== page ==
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Correspondence to Raquel Hontecillas or Josep Bassaganya-Riera.

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Competing interests

The authors declare that they have no competing interests.

Authors' contributions

AJG analyzed data, summarized flow cytometry results, performed real-time RT-PCR and contributed to write the manuscript. SKM performed the microarray analyses and contributed to write the manuscript. WTH performed mouse studies and contributed to flow cytometry data acquisition and analysis, and performed RNA isolation. JBR and RH designed the experiments, obtained funding for this project, managed the project and wrote the manuscript.

Electronic supplementary material

Additional file 1: Venn diagram showing number of genes differentially expressed on day 2 of DSS challenge. The number inside each circle refers to number of genes differentially expressed on 2nd day of DSS challenge (compared to control, i.e., day 0), for each genotype (WT or CD4cre). The number inside overlapping region of two circles refers to the number of genes that are common to both genotypes. (DOC 122 KB)

Additional file 2: Venn diagram showing number of genes differentially expressed on day 7 of DSS challenge. The number inside each circle refers to number of genes differentially expressed on 7th day of DSS challenge (compared to control, i.e., day 0), for each genotype (WT or CD4cre). The number inside overlapping region of two circles refers to the number of genes that are common to both genotypes. (DOC 122 KB)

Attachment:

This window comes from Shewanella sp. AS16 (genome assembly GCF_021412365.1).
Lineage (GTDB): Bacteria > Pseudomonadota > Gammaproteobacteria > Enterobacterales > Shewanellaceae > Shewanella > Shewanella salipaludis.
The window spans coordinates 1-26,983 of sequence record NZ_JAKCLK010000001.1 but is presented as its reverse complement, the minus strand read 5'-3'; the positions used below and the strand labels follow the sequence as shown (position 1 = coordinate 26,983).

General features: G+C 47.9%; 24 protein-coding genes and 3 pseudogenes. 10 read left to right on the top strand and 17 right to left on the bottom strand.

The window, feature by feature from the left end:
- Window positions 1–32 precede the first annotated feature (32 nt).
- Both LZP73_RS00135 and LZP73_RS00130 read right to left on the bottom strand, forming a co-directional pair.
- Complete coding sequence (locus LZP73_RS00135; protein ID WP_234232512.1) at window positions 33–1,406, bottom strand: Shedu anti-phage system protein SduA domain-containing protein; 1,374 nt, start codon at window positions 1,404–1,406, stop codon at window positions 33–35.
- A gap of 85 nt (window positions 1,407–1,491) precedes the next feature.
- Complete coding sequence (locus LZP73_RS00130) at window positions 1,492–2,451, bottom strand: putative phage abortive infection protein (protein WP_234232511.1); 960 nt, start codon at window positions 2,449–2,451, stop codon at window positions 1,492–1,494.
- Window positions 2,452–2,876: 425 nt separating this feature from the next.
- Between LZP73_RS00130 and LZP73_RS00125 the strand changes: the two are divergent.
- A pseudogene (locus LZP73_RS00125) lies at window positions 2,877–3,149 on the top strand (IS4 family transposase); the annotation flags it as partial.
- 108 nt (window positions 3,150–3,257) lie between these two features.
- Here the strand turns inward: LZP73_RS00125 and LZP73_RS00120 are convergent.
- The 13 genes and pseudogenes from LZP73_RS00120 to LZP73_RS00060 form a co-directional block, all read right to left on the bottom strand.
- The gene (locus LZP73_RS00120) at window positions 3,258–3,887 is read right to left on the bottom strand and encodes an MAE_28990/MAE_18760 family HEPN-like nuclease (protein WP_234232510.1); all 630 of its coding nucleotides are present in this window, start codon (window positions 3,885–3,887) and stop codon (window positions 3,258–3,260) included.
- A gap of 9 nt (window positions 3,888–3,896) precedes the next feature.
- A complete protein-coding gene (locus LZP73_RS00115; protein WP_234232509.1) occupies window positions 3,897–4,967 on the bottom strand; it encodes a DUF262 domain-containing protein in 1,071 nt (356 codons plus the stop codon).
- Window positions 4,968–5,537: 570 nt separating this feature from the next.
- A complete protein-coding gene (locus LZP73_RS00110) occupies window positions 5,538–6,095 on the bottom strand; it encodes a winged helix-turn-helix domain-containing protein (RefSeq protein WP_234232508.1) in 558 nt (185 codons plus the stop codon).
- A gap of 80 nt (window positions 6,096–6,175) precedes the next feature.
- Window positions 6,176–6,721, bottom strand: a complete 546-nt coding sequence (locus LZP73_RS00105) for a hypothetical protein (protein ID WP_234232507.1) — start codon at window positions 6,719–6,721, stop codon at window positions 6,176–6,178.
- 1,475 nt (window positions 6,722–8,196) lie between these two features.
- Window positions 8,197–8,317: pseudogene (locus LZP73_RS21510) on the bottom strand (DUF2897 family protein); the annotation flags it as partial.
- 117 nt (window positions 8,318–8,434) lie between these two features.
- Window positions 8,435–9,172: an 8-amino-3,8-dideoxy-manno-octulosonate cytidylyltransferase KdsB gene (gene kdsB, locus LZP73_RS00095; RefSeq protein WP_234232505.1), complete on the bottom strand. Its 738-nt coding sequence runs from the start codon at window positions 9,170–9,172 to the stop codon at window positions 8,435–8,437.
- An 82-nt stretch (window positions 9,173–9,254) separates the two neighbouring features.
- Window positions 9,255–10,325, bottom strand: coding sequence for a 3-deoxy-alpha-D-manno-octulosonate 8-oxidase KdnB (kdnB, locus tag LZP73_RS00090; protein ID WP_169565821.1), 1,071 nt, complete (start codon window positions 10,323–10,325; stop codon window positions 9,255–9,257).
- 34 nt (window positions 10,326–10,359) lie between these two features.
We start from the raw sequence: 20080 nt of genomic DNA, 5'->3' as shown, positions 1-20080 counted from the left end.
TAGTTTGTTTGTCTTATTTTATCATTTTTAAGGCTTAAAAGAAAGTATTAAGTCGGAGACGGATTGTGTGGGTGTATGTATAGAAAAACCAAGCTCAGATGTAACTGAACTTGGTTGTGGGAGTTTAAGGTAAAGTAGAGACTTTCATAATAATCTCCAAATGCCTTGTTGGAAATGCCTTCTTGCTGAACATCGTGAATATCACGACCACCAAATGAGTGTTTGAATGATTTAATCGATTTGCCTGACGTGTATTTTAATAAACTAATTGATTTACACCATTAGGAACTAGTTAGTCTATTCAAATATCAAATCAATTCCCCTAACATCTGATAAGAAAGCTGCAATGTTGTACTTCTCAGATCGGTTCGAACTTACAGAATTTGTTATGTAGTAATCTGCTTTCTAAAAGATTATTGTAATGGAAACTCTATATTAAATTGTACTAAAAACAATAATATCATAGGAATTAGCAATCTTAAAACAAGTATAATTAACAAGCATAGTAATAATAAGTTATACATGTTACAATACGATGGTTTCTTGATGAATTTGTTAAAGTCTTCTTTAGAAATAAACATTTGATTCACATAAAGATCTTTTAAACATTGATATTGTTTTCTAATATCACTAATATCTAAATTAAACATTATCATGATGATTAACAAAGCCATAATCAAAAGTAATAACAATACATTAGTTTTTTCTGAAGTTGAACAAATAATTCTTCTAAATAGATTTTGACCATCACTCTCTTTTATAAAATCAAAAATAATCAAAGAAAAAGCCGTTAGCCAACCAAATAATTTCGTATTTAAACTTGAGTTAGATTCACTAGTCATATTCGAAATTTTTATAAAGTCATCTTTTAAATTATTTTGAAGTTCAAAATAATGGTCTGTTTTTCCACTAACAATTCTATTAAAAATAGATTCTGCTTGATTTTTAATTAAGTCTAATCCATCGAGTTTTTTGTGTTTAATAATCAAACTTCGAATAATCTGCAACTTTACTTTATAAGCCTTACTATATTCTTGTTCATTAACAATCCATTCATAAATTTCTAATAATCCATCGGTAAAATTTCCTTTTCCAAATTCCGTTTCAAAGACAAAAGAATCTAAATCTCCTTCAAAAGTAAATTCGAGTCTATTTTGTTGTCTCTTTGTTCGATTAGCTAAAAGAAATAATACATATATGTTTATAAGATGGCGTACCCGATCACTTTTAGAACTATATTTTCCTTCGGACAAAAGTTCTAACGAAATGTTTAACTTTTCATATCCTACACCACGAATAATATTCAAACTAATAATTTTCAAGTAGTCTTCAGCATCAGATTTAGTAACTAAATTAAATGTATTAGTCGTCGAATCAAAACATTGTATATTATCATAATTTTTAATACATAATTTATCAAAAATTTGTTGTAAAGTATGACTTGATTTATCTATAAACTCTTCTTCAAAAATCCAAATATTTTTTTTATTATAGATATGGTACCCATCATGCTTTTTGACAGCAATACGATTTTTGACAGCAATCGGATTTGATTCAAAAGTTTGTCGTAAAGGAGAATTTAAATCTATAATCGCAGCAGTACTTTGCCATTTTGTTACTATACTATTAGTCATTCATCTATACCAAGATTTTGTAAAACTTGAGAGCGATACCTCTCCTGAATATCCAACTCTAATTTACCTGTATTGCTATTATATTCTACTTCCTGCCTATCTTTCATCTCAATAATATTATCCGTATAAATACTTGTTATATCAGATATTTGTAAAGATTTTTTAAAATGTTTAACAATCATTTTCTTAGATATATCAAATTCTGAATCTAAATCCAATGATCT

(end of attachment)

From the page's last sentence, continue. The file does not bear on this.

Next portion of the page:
Additional file 3: KEGG pathways modulated on day 7 of DSS challenge in CD4cre mice. A total of 2990 genes, transcriptionally affected only on day 7 of CD4cre mice (in no other condition), were subjected to hypergeometric testing and revealed enrichment (over-representation) of four KEGG pathways: Krebs cycle, amino sugars, apopotosis and ribosome pathways. The first and last columns correspond to the KEGG identifier and name of the pathway respectively. The second and third columns (Pvalue, OddsRatio) report that there is good association between DSS challenge and these pathways. The ExpCount records the expected number of genes in the selected gene list to be found at each tested KEGG pathway, which is exceeded by the actual Count (fifth column). Sixth column (Size) corresponds to the total number of genes in that pathway. One of these pathways, 'apoptosis', is regulated by NF-κB that is repressed by PPARγ. (DOC 102 KB)

Additional file 4: Krebs (Citrate) cycle pathway from KEGG. A total of 2990 genes, transcriptionally affected only in CD4cre mice on day 7 of dextan sodium sulfate (DSS) challenge, were subjected to hypergeometric testing for discovering the pathways significantly associated with DSS. Many genes participating in Krebs cycle were found to be down-regulated (painted green in this diagram). (DOC 122 KB)